On Monday, the Philippine military confirmed that it had killed two top commanders from the Islamic State (IS or ISIS) in the southern city of Marawi, where a siege by IS-linked militants has been ongoing since May. Though the death of the two leaders is a severe blow for the group and constitutes significant progress in ongoing battle for Marawi, IS still remains a potent threat and poses a major challenge for Southeast Asian states.
As I have noted before, though worries about IS in Southeast Asia had existed even dating back years prior, the Marawi crisis was a big wake-up call for the subregion (See: “Singapore Warns of Islamic State Base in Southeast Asia”). It heightened fears of the establishment of a territorial foothold for the Islamic State in Southeast Asia and exposed the severe limitations of Philippine military capabilities to contend with it (See: “Why Has the Philippines’ Military Struggled in its Terror Fight Against Duterte?”).
While Armed Forces of the Philippines (AFP) had already been indicating that they were close to finally ending the battle for Marawi despite repeated postponements, the confirmed deaths of two top IS leaders are no doubt significant. Isnilon Hapilon, a leader of the southern Philippine militant group Abu Sayyaf, had emerged as the IS’ so-called “emir” in Southeast Asia, while Omarkhayam Maute was a leader of the Maute group in the southern Philippines that had pledged allegiance to IS and joined forces with it to mount the Marawi siege.
Yet any sort of triumphalism at this stage – including President Rodrigo Duterte’s premature declaration of the “liberation of Marawi” – should be met with skepticism. Though these leaders may be dead, others exist and can simply take their place within the IS hierarchy. Among the notable candidates is Mahmud Ahmad, a well-connected, battle-hardened Malaysian university professor turned militant who financed the Marawi siege and remains at large.
And though the Duterte government may expect the battle for Marawi to be wrapped up in its favor in the coming days, the risks in the southern Philippines remain. One of the top short-term concerns of defense officials both in the Philippines and the region more generally has been the threat of radicalization among the hundreds of thousands of displaced citizens, which can only be properly managed with a robust reconstruction and reintegration effort.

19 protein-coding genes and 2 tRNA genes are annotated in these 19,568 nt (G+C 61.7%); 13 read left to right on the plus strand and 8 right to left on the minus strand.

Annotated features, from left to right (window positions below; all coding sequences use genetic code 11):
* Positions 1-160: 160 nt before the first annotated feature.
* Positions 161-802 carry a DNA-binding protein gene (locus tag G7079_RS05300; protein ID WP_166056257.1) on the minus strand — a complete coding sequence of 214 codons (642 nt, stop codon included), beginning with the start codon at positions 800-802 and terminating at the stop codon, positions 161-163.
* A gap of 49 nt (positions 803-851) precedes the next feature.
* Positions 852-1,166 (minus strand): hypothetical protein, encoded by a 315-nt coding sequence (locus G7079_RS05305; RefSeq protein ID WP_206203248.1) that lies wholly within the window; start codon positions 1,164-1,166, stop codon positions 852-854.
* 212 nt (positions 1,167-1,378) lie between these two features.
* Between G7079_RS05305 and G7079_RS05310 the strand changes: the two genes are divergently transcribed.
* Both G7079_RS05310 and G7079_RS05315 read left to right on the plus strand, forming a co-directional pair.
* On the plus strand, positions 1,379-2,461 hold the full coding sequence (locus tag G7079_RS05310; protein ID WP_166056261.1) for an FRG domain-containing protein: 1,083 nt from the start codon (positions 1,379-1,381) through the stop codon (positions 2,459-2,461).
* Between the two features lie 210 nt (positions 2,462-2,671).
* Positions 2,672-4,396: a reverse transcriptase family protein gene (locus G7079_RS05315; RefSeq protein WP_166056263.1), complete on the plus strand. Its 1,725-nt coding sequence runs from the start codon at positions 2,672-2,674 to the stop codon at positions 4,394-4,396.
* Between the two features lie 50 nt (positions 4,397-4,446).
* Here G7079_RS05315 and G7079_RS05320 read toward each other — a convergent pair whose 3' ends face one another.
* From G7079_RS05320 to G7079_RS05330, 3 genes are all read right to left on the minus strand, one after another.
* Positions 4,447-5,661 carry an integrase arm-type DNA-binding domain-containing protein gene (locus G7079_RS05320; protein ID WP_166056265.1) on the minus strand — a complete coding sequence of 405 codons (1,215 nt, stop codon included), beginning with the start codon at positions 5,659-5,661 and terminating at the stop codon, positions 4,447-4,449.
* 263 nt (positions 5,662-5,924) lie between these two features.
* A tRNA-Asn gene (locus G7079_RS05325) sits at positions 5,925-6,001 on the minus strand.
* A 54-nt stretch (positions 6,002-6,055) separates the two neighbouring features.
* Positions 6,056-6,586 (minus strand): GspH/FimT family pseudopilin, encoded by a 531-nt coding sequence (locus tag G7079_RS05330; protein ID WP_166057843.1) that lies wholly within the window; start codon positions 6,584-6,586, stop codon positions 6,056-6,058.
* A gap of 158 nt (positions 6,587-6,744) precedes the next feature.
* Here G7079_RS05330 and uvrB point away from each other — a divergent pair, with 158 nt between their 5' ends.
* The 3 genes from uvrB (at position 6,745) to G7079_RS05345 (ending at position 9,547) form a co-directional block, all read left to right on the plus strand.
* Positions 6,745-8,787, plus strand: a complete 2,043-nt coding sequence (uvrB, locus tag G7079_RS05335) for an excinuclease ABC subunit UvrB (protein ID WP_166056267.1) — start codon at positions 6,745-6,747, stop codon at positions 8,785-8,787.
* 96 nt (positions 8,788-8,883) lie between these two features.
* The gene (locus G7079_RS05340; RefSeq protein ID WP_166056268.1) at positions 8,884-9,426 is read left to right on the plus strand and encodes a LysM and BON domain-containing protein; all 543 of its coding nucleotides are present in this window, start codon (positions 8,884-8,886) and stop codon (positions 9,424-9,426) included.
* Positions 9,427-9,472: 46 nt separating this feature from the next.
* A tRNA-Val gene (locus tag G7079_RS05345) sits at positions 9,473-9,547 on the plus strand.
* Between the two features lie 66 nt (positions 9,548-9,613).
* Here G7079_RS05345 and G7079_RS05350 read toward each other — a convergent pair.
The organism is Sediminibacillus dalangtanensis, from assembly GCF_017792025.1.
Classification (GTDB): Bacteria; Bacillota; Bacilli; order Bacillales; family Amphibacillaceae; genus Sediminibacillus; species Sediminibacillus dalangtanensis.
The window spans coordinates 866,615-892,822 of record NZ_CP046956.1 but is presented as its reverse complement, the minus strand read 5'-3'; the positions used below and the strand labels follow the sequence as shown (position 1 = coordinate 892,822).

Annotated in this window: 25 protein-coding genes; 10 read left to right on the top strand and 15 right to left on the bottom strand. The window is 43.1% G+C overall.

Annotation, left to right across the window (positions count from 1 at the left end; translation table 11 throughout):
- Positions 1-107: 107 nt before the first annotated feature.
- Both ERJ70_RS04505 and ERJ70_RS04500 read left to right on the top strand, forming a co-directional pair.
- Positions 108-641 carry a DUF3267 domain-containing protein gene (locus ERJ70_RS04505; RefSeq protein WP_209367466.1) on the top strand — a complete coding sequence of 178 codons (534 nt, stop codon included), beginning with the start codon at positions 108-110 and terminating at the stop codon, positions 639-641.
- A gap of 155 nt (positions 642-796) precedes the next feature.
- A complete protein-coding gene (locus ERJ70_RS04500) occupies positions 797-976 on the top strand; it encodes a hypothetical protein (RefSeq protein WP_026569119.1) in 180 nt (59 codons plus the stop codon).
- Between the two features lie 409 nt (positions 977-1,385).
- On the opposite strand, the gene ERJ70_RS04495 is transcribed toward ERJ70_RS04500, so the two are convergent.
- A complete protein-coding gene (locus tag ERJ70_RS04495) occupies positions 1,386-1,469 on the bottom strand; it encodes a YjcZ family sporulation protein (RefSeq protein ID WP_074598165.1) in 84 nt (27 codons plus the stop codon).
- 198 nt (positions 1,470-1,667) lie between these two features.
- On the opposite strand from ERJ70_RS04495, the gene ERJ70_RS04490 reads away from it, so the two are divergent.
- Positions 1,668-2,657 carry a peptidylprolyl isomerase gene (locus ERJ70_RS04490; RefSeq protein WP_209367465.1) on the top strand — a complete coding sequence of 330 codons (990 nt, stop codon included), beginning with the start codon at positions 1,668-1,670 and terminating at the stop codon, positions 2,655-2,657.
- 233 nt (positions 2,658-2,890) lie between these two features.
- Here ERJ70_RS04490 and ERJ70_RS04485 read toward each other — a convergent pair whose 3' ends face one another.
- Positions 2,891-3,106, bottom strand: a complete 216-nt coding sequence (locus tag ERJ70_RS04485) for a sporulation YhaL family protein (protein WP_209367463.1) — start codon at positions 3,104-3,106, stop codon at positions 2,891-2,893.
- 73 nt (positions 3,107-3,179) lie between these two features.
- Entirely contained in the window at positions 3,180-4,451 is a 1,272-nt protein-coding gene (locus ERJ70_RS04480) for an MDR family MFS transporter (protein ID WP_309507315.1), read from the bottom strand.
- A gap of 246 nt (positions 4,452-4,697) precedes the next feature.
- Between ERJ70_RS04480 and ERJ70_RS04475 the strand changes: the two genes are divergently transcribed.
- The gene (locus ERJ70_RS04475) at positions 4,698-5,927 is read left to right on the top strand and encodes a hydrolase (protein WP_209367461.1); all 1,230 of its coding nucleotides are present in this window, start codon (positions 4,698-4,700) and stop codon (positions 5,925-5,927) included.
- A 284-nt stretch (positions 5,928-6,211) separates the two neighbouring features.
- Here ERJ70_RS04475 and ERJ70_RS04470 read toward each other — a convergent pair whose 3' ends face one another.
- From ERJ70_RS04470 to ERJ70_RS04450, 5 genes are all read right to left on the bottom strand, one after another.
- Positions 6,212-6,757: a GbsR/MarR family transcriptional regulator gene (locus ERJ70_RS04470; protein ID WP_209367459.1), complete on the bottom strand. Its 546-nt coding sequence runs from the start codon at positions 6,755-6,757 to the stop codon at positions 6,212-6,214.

Furthermore, amid anxieties over retaliatory attacks and the emergence of splinter groups, a greater focus will also need to be placed on how the Philippine defense establishment can better bridge its well-known gaps, including boosting the intelligence capabilities that had been called into question during the Marawi crisis and improving urban warfare training (See: “Battle for Marawi Exposes Philippines’ Military Intelligence Crisis”). This has been a costly exercise for the AFP, and the focus should now be on how it can better detect and manage future threats before they get to a crisis.
In addition, with two raging insurgencies in the southern part of the country with Muslim and communist-linked militants, it is worth underlining the point that the breeding ground still exists for future militancy. Addressing these – which are rooted not just in contemporary terror threats, but governance issues that date back decades and have deep political and socioeconomic roots – will need to be a priority. Despite the simplistic portrayal in media accounts of the Maute group being the primary antagonist in the battle for Marawi, if anything it reinforced the point that the allegiances between it and other groups as well as foreign militants are much looser.
Accomplishing all this and managing the broader Islamic State threat in Southeast Asia will no doubt require a more robust regional and broader international effort. This is especially the case as IS seeks to regroup and potentially find other territorial footholds in ASEAN states following defeats in the Middle East, with the help of both IS fighters returning from abroad or sympathizers at home (See: “ASEAN’s Islamic State Conundrum”).
While some of this is already underway, be it in terms of equipment to boost Philippine intelligence, surveillance, and reconnaissance capabilities or wider trilateral cooperation among the Philippines, Malaysia, and Indonesia, there are still clear limitations and challenges that need to be overcome in this regard to counter terrorism and violent extremism (See: “Confronting Threats in the Sulu-Sulawesi Seas: Opportunities and Challenges”). Because even as the battle for Marawi itself winds down, the wider war against the Islamic State and its affiliates continues and must be fought effectively and decisively.